By Justin Lee Fredericksen
I wake up with a headache I haven’t felt in years. Not again. The sun shatters across the room, reflecting off the wall of mirrors. The white of the walls is more brilliant than ever before. I can barely open my eyes. The pain is excruciating; a single tear falls from the crust around my right eye. I grab my hand sanitizer from the nightstand and pump 3 deep pumps into my hands. Feels good. The cool alcohol evaporates quickly as I rub my palms together.
There is a proper way to sanitize. First, I pump all the way down to ensure that the sanitizer becomes fully drawn into the pump, otherwise air bubbles cause it to splatter when it comes out. I let it set for three seconds on the palm so that it has a chance to liquidize from the heat given off the palms. I slowly press my palms together so that the sanitizer spreads evenly across my palms, shifting them so that the motion will spread the sanitizer evenly. I am careful when sliding my right hand over the back of my left hand. When I get to the other side of my left hand, I slide my left over my right hand until my left fingertips are touching the right ones. I open my fingers and slide the fingers between one another and rub vigorously. I use the remaining wetness to rub up and down each finger; starting with the thumb. When the hands are finished, I encircle the wrist on each arm. I wipe the tear from my face.
I slip my white house-shoes on as I slide out of the bed; the marble floor is cool and I do not want to catch a cold. I squeeze my head, one palm on my forehead, the other right above my occipital. The pressure helps. I don’t turn on the lights. I grab a sanitizing wipe and vigorously rub the edge of the medicine cabinet. I take the green pill out and swallow it. I grab the glass from the counter that I cleaned last night. The two-and-a-half-gallon jug of water is on top of the towel cabinet. I fill the glass and gulp it down, careful not to let the brim touch my cheeks. The headaches first started when I was nine years old. I would be sitting in class and my vision would blur and my nose would drip bright crimson down my lips. I always came to school after that with fresh tissues and my medication sealed tightly in a Zip-Lock. Go eat.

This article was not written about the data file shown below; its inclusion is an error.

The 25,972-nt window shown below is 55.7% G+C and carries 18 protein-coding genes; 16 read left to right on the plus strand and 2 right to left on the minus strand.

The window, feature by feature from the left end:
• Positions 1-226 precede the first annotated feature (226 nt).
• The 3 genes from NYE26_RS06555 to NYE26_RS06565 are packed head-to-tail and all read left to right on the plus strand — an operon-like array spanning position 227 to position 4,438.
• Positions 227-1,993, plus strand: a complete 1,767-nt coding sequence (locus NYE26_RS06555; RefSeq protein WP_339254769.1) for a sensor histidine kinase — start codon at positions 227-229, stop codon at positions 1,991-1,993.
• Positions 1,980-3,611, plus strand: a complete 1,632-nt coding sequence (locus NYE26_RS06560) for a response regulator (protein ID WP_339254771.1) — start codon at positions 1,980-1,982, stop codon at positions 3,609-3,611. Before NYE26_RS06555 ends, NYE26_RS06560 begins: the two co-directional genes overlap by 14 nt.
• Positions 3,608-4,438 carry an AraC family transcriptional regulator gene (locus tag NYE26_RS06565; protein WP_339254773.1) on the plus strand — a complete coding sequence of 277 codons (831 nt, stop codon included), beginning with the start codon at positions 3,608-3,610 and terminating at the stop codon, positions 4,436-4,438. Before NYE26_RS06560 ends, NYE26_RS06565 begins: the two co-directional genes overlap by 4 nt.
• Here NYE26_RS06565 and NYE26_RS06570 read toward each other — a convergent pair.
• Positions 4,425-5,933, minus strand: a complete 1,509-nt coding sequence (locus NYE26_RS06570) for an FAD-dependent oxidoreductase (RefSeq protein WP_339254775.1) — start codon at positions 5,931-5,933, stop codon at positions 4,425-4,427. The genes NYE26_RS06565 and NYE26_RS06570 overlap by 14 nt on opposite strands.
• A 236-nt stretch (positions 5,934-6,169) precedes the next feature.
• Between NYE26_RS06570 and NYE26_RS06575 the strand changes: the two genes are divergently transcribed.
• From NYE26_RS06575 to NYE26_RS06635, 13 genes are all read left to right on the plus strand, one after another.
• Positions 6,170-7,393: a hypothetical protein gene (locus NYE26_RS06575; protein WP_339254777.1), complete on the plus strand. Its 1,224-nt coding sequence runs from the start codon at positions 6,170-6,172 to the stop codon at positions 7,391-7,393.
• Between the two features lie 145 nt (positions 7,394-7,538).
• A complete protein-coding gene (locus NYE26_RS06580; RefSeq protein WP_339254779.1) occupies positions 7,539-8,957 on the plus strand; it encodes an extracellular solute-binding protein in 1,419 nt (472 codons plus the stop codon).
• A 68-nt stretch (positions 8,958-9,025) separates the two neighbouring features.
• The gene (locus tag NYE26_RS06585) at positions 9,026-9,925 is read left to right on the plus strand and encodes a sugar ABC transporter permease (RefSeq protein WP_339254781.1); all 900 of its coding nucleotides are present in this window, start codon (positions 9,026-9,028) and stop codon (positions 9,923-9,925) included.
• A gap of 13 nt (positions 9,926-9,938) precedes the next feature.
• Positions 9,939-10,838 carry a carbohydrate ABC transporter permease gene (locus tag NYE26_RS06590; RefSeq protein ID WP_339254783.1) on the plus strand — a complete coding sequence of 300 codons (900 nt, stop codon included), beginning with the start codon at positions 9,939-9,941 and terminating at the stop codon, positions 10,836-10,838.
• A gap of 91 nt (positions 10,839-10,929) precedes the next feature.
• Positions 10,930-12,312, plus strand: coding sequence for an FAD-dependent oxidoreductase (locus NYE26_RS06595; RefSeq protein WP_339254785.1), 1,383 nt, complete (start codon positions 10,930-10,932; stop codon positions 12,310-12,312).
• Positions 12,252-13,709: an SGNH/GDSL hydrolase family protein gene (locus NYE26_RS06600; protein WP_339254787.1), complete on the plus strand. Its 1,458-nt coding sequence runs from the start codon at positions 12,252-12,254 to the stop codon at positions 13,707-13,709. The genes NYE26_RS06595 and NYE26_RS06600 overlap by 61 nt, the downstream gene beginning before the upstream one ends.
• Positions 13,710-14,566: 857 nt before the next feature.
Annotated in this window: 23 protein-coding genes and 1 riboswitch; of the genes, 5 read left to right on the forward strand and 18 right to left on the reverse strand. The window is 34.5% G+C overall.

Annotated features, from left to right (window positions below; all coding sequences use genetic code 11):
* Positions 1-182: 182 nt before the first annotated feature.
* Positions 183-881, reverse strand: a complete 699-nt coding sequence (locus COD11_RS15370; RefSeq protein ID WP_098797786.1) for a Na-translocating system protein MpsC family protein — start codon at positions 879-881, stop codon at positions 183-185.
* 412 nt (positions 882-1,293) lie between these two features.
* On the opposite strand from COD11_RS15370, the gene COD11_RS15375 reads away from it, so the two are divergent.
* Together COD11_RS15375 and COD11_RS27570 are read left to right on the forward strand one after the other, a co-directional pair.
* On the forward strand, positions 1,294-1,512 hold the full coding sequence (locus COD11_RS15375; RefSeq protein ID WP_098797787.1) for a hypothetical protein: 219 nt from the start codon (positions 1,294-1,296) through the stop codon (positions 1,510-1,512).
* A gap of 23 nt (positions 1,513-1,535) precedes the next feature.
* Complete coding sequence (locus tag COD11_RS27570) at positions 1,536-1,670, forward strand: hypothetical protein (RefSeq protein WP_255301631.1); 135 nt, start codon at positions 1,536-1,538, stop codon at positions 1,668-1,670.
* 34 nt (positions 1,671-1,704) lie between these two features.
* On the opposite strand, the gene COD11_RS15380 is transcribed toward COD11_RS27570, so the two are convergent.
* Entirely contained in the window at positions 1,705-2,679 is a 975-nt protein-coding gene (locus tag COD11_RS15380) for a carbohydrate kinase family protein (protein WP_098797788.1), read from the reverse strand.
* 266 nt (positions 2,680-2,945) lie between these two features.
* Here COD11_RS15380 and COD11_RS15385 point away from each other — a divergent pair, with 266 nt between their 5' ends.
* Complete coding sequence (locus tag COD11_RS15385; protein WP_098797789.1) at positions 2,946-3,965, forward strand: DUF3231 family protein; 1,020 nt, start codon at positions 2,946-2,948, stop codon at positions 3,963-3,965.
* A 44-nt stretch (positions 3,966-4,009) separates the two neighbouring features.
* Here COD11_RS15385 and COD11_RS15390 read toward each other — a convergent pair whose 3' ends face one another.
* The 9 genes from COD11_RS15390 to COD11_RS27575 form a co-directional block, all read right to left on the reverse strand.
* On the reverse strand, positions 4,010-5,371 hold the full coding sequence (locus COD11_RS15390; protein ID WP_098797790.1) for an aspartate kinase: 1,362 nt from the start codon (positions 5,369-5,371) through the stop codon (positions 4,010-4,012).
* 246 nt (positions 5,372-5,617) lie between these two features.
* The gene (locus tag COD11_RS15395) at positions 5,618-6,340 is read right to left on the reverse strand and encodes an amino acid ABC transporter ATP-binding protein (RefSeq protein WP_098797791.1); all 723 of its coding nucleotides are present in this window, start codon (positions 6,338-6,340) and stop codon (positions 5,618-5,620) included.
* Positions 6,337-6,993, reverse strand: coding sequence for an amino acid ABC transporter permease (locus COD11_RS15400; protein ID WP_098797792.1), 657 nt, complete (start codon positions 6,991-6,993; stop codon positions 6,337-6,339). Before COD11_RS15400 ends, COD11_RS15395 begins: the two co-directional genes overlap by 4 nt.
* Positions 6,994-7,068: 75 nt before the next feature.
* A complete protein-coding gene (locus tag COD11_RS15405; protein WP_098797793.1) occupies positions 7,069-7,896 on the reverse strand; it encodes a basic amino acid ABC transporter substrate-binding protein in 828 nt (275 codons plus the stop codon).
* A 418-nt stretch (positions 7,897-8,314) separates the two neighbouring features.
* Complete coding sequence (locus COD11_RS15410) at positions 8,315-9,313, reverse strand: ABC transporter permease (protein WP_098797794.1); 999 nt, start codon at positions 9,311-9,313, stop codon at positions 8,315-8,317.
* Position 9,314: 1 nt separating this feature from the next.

The fridge serves a wonderful purpose; everything in it is protected from dust. The last leg of a rotisserie chicken sits quietly waiting in my airtight Hefty Tupperware. The plastic gloves are set by the counter; I always get the clear heavy-duty gloves. I slip a pair on and open the plastic container. I lift the lid gently; I don’t want the condensation dripping onto the drumstick, making it soggy. Chicken looks so fake when it has cooled. The once glowing crisp skin looks dull and lifeless. Careful, small bites are the only way to eat. One does not wish to choke. I finish my cold drumstick and immediately take off the gloves, slipping them into a Zip-lock. I put on another pair of gloves, pick up the bone and put it into another Zip-lock, squeezing the air out before I seal it shut and place it into the fridge. Bacteria have a difficult time growing in cold, hypoxic conditions. There is a large glass bowl filled with bleach in the sink that I like to soak my dishes in before sending them through the dishwasher. They usually soak for at least eight hours.
My shower takes the usual series of events that take forty-five minutes to complete. I prep the shower with a spray bottle of one-part bleach to two-parts distilled water. While the water is heating up, I dip a new luffa into a bleach solution to get rid of the public germs that it has been exposed to while sitting on the store shelf. Who knows what vermin may have been in contact with it. The heat scalds the germs, but I can stand it. I use my electric toothbrush in the shower so that I can control the foam from spraying on the mirror. I address each tooth twice, covering every side of every tooth, followed by my tongue and the roof of my mouth. I must take special care when I cleanse my face. I use a product with salicylic acid that can only stay on for thirty seconds or it will start peeling my flesh off, layer by layer.
I grab the luffa and pump twice to cover it with the body wash. I start at the tops of my shoulders, working my way down. Washing my clandestine areas is cumbersome. I lift my penis with my right hand, gently pressing the head between my fingers, slightly stretching the skin. I lather the skin up and scrub with a thoughtful dedication, to all sides. I lift my scrotum, exposing the taint. I scrub this space and begin my ascension around my scrotum. The soap suds gather around each testicle and tickles me as it runs towards my thighs. I reach around and scrub each small cheek and through the crack. I must use my fingers to get into my rectum. I can’t stand the idea of having fecal matter sitting on my body. I gag a little if I can feel the slimy residue of a previous bowel-movement. I finally lift each foot up, standing like a flamingo in the shower and scrub each foot.